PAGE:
I sat in the quiet of the house and soon began the normal spinning in my brain of what a new day would bring. I realized that Mike’s class was first thing in the morning. I felt a sense of calm and composure begin to build even at the thought of just being there. So the next morning I headed off to his class for the first time since November. I thought I wouldn’t be able to touch my toes, that my legs would shake as I tried to hold warrior poses and that I would fall over during a balance posture. There was that doubt rising it’s ugly head again. But I surprised myself (just as I did this past year by putting myself out there) and managed to have a practice that made me feel strong, open and even graceful. Mike had done it again. At the close of his class he often offers his gratitude along with  “the true light in me, honors the true light in you when I say… Namaste.”

Another gift.

I just need to keep showing up; to the yoga room, to my studio, to those meetings and to all the places that push me outside of my comfort zone and keep me moving forward. From my list I can see how great the rewards will be…..all of you.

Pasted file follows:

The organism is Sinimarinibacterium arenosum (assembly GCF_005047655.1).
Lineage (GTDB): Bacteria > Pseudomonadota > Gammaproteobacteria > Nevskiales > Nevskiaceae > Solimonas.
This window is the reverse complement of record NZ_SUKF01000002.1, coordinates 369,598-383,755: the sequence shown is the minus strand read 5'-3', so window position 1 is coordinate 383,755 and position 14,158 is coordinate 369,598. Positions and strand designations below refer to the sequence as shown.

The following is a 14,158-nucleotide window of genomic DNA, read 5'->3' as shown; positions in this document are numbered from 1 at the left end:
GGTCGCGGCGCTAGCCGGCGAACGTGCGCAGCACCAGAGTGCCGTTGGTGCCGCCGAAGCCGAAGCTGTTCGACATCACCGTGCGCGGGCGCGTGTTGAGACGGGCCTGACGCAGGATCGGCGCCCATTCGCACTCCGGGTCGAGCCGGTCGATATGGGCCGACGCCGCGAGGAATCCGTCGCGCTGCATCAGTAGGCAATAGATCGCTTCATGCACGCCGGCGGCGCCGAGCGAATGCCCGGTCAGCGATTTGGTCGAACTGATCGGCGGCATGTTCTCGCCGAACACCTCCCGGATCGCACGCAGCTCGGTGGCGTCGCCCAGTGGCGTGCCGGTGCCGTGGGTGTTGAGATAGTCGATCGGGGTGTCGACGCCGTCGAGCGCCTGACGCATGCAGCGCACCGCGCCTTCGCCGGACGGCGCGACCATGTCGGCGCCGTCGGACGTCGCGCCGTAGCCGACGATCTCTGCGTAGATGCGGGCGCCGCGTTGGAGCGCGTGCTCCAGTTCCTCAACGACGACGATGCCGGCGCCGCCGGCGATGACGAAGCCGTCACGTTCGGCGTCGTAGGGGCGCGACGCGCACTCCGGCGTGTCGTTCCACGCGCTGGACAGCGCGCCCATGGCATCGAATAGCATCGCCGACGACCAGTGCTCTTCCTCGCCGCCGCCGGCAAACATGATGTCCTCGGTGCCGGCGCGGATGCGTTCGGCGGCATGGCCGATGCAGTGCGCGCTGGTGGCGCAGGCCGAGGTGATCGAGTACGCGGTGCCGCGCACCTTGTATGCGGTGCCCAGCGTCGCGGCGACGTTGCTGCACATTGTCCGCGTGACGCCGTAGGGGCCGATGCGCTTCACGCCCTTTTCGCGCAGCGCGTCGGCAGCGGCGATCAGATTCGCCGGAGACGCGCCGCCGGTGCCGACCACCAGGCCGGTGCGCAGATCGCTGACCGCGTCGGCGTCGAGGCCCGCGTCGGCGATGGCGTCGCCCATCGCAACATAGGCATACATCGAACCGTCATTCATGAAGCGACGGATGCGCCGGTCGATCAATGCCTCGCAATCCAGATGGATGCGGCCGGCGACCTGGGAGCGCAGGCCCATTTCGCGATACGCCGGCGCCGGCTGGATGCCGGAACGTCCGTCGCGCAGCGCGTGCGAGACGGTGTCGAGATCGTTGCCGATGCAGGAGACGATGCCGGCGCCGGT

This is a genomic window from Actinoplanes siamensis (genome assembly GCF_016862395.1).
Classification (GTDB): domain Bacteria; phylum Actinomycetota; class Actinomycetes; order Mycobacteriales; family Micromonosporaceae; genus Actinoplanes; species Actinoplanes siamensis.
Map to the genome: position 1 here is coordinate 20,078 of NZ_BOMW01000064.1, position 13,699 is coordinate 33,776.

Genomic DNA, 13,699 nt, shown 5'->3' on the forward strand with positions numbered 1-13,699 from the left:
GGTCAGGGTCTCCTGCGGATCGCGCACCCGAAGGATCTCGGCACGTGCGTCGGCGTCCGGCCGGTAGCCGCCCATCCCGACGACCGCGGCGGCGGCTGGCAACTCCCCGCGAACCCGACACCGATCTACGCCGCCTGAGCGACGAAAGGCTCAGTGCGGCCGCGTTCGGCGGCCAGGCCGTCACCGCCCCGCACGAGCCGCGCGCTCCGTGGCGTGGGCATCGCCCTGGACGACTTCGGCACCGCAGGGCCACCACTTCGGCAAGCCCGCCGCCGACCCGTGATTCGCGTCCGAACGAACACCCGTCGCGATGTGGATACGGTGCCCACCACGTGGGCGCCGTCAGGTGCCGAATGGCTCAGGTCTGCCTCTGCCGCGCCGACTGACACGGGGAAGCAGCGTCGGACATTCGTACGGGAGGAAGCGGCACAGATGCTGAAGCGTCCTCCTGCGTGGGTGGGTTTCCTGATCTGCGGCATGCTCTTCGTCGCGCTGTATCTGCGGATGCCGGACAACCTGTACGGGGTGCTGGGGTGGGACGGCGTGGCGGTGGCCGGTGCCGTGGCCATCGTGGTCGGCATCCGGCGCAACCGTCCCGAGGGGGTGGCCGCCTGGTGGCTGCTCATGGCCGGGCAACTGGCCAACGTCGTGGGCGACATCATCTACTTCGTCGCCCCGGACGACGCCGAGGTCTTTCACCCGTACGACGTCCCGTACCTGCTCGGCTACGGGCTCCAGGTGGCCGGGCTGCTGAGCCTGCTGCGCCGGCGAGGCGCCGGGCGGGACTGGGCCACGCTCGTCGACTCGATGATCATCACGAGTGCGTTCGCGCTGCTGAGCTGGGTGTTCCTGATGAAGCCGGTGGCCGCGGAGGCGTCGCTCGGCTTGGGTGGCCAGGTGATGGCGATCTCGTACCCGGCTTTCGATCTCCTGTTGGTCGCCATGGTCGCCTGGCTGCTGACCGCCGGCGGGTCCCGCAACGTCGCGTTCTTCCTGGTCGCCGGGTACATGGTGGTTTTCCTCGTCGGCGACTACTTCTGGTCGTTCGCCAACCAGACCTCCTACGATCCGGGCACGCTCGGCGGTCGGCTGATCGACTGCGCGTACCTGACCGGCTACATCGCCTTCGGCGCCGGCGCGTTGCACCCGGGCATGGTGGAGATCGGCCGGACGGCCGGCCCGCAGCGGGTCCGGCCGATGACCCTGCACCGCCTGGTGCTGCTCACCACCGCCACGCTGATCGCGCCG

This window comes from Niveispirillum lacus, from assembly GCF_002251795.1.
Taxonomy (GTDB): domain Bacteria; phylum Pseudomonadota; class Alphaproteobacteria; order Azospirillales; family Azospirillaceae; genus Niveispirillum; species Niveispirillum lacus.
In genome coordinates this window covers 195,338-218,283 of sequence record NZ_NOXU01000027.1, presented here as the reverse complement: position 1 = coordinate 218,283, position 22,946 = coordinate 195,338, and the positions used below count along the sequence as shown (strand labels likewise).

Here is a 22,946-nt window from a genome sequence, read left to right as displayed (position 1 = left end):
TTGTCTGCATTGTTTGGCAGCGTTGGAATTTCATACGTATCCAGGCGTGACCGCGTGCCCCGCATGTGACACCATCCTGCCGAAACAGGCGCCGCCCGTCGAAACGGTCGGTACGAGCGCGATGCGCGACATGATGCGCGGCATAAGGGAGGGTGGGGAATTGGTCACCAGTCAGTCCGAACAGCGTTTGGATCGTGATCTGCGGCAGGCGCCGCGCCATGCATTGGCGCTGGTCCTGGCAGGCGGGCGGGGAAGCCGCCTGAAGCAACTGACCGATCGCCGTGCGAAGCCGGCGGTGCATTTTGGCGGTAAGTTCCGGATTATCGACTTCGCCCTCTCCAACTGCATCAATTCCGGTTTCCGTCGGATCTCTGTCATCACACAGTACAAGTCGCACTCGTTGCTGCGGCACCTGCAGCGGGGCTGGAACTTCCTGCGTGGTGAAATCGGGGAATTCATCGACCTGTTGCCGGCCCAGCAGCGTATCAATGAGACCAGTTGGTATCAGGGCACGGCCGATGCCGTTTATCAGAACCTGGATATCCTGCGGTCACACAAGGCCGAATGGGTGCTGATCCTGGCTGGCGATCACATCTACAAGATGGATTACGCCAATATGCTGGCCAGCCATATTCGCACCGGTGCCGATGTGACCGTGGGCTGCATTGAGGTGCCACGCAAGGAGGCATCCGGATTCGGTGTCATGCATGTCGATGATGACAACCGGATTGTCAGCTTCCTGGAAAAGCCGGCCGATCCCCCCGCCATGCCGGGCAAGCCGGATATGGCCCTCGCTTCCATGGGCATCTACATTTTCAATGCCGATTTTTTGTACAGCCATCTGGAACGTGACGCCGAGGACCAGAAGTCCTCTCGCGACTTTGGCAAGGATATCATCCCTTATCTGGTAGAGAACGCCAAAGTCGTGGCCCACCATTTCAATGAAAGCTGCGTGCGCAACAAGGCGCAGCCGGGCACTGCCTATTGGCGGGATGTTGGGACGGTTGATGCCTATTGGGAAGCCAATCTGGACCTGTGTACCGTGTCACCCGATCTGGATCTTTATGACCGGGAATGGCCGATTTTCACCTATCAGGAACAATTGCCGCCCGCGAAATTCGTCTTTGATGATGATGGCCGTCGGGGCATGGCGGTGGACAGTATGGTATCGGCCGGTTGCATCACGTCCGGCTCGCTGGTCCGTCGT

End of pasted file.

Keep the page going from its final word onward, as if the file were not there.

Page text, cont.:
Now, on this snowy morning I am off to yoga again and then I am heading to my studio. I have a big year ahead and an important list to make… it’s time to show up!




It is early morning of the first day of winter, the Solstice.

I woke up to the echo of the train whistle and found a light dusting of snow had fallen. I can hardly wait for the sun to rise to to see my world covered in the sparkle of fresh powder. A solstice gift of white and bright drowning out the brown landscape.